China: Leadership adopts more growth-supportive stance amidst uncertain economic situation
March 16, 2016
Premier Li Keqiang recently stated that the country has to prepare for a difficult battle if it is to achieve the desired economic growth as the country grapples with mounting economic challenges at home and increasing global uncertainties. Li made this declaration during the opening of this year’s National People’s Congress (NPC), which ran from 5 to 16 March. In the Government Work Report presentation, Li announced the reduction of the country’s growth target from “approximately” 7.0% in 2015 to between 6.5% and 7.0% in 2016. The target growth for nominal fixed-asset investment was lowered by 4.5 percentage points to 10.5% (2015 final result: +10.0%), while the growth target for retail sales was cut from 13.0% to 11.0% (2015 final result: +10.7%). The government kept last year’s goal of creating 10 million new urban jobs in order to maintain the registered urban unemployment rate at or below 4.5%. The inflation goal for this year is 3.0%, as it was last year.
Li signaled the adoption of a more accommodative stance, as the government will pursue a “more” proactive fiscal policy and a prudent monetary policy “with flexibility”. On the fiscal side, the general budget deficit was officially set at 3.0% of GDP for this year, which is significantly above the 2.3% of GDP established in 2015. That said, the fact that the actual figure for 2015 came in at 3.5% of GDP suggests that there will be room to increase the fiscal gap further if necessary. The larger fiscal shortfall will be earmarked not only to bolster investment projects (primarily transportation and energy), social housing and public spending, but also to cut taxes and fees. The reduction in taxes and fees is aimed at encouraging consumption and innovation. Li also announced the nationwide implementation of the Value-added Tax reform. The lifting of the M2 growth target from 12.0% in 2015 to 13.0% this year is in line with the authorities’ intention to ensure ample liquidity. On the sidelines of the meeting, Zhou Xiaochuan, governor of the People's Bank of China (PBOC), confirmed that the Bank will stick to the prudent monetary policy with a slight loosening bias. Additionally, he provided assurance that the country is able to meet its economic targets without extra monetary stimulus and cautioned about the recent surge in property prices in big cities.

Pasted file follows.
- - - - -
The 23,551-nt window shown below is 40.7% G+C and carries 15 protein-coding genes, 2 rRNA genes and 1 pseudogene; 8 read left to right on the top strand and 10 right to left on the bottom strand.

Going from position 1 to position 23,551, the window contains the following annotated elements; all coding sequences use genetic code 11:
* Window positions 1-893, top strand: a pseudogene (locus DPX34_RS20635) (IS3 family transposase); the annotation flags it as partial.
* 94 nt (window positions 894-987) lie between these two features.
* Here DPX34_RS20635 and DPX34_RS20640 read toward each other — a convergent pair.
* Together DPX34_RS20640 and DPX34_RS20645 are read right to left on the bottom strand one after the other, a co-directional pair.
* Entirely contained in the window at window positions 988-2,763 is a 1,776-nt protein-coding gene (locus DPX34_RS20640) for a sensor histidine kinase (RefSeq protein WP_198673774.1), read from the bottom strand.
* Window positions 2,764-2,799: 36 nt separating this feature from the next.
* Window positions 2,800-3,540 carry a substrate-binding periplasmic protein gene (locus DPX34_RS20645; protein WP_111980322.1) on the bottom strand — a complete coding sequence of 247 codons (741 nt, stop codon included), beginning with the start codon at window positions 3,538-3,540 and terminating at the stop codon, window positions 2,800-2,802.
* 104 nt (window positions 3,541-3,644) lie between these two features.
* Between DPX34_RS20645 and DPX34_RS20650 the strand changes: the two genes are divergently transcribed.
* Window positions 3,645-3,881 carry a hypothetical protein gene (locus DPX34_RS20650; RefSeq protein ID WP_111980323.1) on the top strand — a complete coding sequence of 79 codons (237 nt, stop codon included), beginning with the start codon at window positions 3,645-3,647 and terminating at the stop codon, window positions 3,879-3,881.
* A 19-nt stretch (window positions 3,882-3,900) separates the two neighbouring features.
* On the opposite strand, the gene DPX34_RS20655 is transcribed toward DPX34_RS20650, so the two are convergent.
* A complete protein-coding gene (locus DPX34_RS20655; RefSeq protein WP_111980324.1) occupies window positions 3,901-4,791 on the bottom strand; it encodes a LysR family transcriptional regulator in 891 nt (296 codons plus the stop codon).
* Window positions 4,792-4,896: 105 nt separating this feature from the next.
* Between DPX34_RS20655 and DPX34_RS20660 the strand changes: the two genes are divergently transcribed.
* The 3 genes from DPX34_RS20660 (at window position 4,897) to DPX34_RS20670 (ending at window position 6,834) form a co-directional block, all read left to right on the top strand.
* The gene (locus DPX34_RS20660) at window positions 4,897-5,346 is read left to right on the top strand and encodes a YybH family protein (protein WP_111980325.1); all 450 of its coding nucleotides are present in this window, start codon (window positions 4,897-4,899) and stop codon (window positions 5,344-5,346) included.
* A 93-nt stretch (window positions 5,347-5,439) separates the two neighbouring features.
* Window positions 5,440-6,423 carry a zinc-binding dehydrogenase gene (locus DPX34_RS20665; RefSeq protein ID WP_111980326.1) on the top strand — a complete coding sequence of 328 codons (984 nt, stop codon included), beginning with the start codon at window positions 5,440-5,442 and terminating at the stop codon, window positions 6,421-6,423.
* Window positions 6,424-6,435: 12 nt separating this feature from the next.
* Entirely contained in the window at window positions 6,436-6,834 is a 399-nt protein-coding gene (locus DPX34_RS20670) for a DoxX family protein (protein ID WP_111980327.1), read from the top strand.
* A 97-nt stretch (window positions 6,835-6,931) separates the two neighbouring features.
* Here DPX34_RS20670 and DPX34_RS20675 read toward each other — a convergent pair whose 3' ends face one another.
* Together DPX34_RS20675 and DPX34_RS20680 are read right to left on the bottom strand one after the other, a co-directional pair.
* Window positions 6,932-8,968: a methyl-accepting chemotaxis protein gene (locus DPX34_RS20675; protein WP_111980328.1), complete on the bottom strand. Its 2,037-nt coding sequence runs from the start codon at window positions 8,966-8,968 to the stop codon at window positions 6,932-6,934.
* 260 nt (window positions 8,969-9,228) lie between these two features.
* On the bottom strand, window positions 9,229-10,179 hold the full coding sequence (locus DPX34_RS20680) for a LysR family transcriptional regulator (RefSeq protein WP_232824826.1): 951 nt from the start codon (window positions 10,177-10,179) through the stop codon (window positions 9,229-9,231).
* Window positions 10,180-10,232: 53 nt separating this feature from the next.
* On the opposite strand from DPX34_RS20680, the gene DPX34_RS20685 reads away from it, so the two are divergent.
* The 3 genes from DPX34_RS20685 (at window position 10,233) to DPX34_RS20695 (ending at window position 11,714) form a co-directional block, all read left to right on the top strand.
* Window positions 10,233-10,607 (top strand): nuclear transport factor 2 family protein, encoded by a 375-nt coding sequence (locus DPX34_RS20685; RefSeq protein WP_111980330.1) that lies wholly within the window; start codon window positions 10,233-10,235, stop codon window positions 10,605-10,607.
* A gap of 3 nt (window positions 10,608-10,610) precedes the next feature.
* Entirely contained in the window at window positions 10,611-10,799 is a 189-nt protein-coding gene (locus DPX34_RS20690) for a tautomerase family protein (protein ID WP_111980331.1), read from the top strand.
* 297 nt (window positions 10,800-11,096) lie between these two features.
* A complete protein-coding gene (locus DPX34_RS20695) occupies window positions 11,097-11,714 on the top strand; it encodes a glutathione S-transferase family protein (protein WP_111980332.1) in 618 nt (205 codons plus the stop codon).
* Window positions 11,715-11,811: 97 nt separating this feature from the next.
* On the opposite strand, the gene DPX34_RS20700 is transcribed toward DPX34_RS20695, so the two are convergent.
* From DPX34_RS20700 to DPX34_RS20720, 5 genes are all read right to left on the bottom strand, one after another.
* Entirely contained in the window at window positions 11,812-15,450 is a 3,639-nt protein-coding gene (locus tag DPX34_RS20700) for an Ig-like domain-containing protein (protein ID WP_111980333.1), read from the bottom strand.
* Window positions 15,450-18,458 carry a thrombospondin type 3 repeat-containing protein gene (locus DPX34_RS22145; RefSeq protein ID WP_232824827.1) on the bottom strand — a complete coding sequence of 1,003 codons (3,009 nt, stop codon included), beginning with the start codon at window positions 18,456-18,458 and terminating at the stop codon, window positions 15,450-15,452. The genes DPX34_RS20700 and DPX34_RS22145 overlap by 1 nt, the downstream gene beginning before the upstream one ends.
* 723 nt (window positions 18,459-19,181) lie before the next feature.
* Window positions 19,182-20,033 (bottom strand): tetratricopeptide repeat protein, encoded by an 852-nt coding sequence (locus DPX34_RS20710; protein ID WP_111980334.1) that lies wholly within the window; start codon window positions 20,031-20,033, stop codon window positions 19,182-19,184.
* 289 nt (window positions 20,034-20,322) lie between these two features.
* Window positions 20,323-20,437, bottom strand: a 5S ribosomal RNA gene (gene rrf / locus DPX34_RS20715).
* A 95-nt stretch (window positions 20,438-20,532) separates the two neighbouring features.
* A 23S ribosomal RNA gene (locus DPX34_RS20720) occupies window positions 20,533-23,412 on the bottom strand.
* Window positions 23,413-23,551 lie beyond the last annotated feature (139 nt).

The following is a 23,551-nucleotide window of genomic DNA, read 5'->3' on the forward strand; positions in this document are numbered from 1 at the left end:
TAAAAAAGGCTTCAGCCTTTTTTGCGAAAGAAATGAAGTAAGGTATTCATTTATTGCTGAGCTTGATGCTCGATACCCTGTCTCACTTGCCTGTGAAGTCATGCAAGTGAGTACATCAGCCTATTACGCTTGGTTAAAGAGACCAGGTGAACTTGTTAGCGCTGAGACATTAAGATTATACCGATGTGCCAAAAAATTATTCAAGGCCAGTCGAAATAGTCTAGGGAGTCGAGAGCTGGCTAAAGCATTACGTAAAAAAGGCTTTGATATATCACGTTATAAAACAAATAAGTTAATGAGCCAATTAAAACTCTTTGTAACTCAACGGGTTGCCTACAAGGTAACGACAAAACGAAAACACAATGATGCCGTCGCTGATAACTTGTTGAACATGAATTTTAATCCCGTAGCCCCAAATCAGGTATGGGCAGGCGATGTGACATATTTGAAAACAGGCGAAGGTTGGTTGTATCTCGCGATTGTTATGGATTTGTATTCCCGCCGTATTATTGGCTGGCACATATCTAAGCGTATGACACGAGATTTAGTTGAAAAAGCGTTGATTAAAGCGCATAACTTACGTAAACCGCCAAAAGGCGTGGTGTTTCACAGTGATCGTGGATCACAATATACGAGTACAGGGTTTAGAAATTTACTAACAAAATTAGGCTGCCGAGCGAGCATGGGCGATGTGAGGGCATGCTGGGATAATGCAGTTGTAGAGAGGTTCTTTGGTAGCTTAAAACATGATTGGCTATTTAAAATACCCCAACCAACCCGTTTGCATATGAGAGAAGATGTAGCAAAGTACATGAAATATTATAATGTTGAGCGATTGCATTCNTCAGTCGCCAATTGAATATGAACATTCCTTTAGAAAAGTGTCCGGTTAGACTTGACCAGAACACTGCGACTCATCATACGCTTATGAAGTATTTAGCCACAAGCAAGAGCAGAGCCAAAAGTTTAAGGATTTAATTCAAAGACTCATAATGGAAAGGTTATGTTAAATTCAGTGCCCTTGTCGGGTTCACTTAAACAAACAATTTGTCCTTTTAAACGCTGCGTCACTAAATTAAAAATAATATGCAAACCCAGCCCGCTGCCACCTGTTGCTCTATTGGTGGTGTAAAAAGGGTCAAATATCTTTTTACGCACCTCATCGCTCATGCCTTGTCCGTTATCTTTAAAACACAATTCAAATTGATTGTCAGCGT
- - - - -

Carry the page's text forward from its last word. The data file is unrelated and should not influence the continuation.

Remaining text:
Reducing overcapacity (particular in steel and coal production), simplifying government procedures, continuing the transition toward higher-value industries and promoting innovation were the main areas of supply-side reforms. Regarding the long-awaited overhaul of State-Owned Enterprises (SOE), while details were scarce, Li vowed to promote mixed ownership structures, strengthen the participation of private capital in SOE and open new sectors to private competition. Nevertheless, analysts warn that China’s challenging economic conditions could force authorities to sacrifice the speed of the reforms in favor of stronger growth in the short term.
In the same venue, Li drafted the key targets of the 13th Five-year Plan (2016–2020), which included an average GDP growth for the period of 6.5%, an increase of the urbanization ratio from 45% to 60%, further expenditure in research and development, a full coverage of basic healthcare, among other goals . The crucial point for the government until the end of this decade is to avoid being caught in the middle-income trap and to achieve a more balanced economic growth.
Overall, the economic targets and policies unveiled at the NPC were not surprising and were completely in line with the blueprint delivered at the Central Economic Work Conference (CEWC) held in December. That said, the announcements highlighted the fragile equilibrium that the government is facing between promoting still-strong growth and moving structural reforms forward. With an economy showing signs of fatigue, China’s leadership might be tempted to use some of the old recipes—mainly cheap credit and bolstering investment—to revive the economy at the expense of slowing much-needed economic reforms down and increasing financial risks.
While most headlines have highlighted the fact that growth has fallen to multi-decade lows, the key question regarding China’s economy is whether the current economic slowdown is more related to structural macroeconomic imbalances or if, on the contrary, it reflects a genuine shift to a more sustainable growth path. Given that economic indicators are pointing in different directions and there is no clear answer, analysts will have to follow how developments unfold closely in the coming months. The progress in the implementation of December’s CEWC roadmap, which was rubber-stamped at the NPC, will be crucial in determining what the future course of China’s economy will be.